I'm going to pull a hopedale and bump this thread.
I'm about to post an answer about Bismuth on why it is superior to steel, it came off of Facebook, so I'm only supplying one answer. There was a resounding Yes to the question that Boss Bismuth does in fact kill birds better. Yes, it's expensive, but the cost offsets itself. Say you never have to water swat a cripple, or even just chase one 150 yards because it fluttered away, that's worth something right? So now it takes one shell to kill that canada goose or big mallard instead of 3 shells. No, Bismuth wont make you a better shot, but it kills cleaner and quicker. And maybe being expensive ammo, you might be less likely to send up that hail mary on that passing bird, so you're doing everyone a favor by not chancing crippling that bird. An estimated 3.4-3.7 million ducks are crippled each year. That's 1/5 ducks killed. Basically what Bismuth does is it completely takes the ammo out as a limiting factor, now the only limiting factor is you and your aim and knowing your effective range.
But if you dont want to take the two minutes to read it, the easiest comparison is shooting ducks with steel is like shooting a deer with a full metal jacket. But a Bismuth pellet is like shooting a deer with a good quality bullet.
I'm just trying to get rid of my steel, and as soon as I do, I'm running straight bismuth. The owner of Boss isn't an advocate of long shots, they're like everyone and loves seeing feet down duck, but has said that a lot of guides for outfitters are coming in and saying that it's stone cold killing geese at 55-60 yards with their 2 3/4 #5's.
This is my question, which I basically knew the answer to, just wanted a good answer to it.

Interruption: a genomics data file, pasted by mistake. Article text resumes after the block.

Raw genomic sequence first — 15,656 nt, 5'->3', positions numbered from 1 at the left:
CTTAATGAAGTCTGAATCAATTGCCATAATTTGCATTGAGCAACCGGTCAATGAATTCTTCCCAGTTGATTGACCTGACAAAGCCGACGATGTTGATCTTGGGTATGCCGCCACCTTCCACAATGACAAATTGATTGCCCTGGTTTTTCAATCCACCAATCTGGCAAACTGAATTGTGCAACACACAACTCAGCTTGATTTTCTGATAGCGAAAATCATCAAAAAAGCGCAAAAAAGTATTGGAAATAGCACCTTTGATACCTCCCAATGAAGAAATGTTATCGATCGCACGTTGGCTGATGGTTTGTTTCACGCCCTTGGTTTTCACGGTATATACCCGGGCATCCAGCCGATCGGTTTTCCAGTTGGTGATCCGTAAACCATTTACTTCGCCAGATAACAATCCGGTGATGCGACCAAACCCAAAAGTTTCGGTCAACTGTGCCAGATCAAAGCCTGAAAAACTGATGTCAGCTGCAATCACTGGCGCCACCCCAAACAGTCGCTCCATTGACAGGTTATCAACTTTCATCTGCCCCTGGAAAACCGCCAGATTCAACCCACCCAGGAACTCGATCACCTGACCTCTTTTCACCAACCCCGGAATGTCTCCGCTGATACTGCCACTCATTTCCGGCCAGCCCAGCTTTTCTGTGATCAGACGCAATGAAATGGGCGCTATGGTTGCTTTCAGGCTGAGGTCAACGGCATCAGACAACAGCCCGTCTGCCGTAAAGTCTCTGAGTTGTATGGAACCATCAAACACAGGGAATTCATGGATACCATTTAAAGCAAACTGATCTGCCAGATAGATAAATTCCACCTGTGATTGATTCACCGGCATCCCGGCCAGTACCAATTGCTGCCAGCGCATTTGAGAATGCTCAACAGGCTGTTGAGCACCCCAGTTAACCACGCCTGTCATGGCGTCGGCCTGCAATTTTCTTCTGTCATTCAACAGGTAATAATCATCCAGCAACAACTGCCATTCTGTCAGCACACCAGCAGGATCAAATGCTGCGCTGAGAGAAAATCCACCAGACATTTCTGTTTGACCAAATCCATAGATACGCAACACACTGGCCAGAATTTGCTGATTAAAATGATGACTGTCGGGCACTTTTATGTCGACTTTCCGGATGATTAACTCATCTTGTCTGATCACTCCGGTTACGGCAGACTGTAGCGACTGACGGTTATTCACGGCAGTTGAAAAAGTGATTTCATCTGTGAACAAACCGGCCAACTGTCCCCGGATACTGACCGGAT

"Everyone says Boss kills the birds more efficiently, that's because of KE correct?
Being that it is denser and moving at the same speed as steel, it's hitting with more umph behind it.
What brought this up was a few birds I've seen hit this year with steel are being hit well, then they flutter down, so you know they're still alive, but when you get to them, they're dead. I shot a woodie this weekend with steel and it folded him. He hits the water and is swimming and I had to finish him with my finisher, seeing weird kills like that.
It seems with boss though, a lot of people are saying that these same birds are being smoked and dying as soon as they're hit. Is this actually the case?" This last question was the resounding yes, birds are dead before they hit the water
The long answer, and not from an employee.
"Kinetic Energy, Penetration, and Deformation of the projectile (in essence, energy transfer) are what causes the difference in terminal performance between copper plated bismuth and steel.
Greater density, means greater energy down range for the same size pellet. Greater density means a smaller pellet size can be used, meaning the shot is more aerodynamic and has less drag. Higher energy on impact transfers into flesh as the more malleable material deforms while meeting resistance. The copper plating helps maintain the integrity of the shot, keeping the pellet from breaking apart and maintaining penetrative capability.
Because bismuth is malleable but brittle, it needs 6% tin added to not shatter at firing or impact. This in combination with copper plating helps to mimic the characteristics of lead shot. All of this adds up to mean that Boss ammo causes trauma on waterfowl that steel can simply not. The greater energy causes shock and bleed out very quickly for birds centered in patterns. Even when a pellet does not strike the central nervous system, this usually leads to instant incapacitation."
As a sportman and conservationist, I'm going to do my best to not have any crippled birds. Imagine if that 3.5 million was cut in 20% because more people switched to a superior shell over steel. That would send 700,000 more birds to the nesting grounds each year. Just something to think about.https://bossshotshells.com/